TEHRAN, Iran (AP) — Iranians held mass protests Friday across the Islamic Republic, angered by Saudi Arabia's execution of a Shiite cleric that has enflamed regional tensions between the Mideast rivals.
The crisis has seen Saudi Arabia sever ties with Iran after crowds of protesters in Iran attacked two of its diplomatic posts. Those assaults came after Saudi Arabia executed Sheikh Nimr al-Nimr, a prominent opposition Shiite cleric, on Jan. 2.
After Friday prayers in Tehran, thousands of worshippers joined the rally, carrying pictures of al-Nimr and chanting "Death to Al Saud," referencing the kingdom's royal family. They also chanted "Down with the U.S." and "Death to Israel," traditional Iranian slogans at protests.
The rally in Tehran lasted some 40 minutes and took place in an outdoor space at the Mosalla Mosque, the main site for Friday prayers in Tehran.
Iranian state media reported similar protests taking place in other Iranian cities and towns. In Bahrain, more protests were planned Friday, while Shiites across the greater Mideast have rallied throughout the week over al-Nimr's execution.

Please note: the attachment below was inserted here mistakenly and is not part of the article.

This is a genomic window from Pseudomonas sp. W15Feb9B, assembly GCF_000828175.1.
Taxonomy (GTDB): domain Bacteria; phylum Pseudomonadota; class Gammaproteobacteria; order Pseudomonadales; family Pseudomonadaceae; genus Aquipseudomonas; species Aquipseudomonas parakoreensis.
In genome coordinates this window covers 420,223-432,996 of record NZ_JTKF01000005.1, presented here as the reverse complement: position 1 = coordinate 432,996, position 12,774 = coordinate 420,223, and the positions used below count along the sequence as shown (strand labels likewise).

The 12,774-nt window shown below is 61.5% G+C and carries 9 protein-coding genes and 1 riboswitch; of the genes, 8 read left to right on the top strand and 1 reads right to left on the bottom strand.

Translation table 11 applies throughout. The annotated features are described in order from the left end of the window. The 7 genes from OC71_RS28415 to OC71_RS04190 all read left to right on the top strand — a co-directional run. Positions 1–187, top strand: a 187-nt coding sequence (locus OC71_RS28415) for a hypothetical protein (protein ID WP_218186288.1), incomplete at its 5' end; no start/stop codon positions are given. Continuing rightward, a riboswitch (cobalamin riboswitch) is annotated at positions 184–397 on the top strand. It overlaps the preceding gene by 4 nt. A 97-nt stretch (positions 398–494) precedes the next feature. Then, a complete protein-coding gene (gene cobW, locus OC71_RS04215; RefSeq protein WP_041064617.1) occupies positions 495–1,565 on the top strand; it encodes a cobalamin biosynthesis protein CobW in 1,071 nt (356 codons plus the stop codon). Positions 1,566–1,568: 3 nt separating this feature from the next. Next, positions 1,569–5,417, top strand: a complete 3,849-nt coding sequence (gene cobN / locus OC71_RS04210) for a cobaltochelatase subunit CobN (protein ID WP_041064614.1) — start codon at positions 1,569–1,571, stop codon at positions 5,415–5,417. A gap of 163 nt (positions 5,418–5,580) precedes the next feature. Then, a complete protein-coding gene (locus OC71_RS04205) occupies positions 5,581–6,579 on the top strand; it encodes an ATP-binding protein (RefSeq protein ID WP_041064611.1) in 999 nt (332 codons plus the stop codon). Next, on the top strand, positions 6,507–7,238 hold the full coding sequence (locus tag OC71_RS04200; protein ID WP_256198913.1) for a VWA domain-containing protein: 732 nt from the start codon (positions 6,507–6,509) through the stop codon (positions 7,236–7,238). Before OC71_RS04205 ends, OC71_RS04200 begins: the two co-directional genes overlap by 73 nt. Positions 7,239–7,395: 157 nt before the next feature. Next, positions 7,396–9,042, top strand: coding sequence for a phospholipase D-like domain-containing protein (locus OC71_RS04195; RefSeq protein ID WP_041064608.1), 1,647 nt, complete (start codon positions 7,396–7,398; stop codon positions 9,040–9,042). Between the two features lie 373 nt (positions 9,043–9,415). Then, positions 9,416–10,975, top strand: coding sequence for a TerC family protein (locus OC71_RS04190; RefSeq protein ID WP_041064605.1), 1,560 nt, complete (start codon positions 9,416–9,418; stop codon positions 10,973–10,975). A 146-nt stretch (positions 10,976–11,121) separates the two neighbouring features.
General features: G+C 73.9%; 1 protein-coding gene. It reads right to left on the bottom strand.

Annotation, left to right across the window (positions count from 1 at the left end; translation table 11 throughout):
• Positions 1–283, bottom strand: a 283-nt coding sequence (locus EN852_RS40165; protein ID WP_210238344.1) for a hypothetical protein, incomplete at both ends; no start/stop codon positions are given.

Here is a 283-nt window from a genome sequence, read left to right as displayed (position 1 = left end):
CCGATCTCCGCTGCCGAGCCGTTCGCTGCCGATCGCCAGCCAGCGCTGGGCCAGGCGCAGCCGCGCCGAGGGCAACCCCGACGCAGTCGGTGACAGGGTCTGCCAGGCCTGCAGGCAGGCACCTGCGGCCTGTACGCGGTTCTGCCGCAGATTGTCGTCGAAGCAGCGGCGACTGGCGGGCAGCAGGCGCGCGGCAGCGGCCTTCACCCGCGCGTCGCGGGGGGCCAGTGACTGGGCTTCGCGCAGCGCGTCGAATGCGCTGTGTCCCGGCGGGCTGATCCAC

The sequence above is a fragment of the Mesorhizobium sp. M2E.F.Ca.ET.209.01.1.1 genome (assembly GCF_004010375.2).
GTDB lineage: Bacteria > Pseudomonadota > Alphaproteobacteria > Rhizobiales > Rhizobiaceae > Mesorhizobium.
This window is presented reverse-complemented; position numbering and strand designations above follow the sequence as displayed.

The protests come after Iran claimed Thursday that a Saudi-led airstrike the previous night had hit the Iranian Embassy in Sanaa, citing Iran's Foreign Ministry. However, an Associated Press reporter who reached the site just after the announcement saw no damage to the building, which sits in a neighborhood near a presidential palace that's seen many previous strikes.
Iran vowed to file a report about their claim to the United Nations, while the Saudi military issued a statement through the kingdom's state news agency, dismissing the allegation as false.
In eastern Saudi Arabia, the home of al-Nimr and much of the kingdom's roughly 10 to 15 percent Shiite population, Shiites held a memorial service for the cleric Thursday night. It wasn't a funeral, as the sheikh's brother has said Saudi authorities had already buried his body in an undisclosed cemetery.
The service ended peacefully, despite gunfire echoing in the night in the region over the last week. On Friday, the state-run Saudi Press Agency said that a man complained of being kidnapped at gunpoint by a gang and beaten in eastern Saudi Arabia. It quoted police as saying an investigation was ongoing.
Associated Press writers Jon Gambrell in Dubai, United Arab Emirates, and Reem Khalifa in Manama, Bahrain, contributed to this report.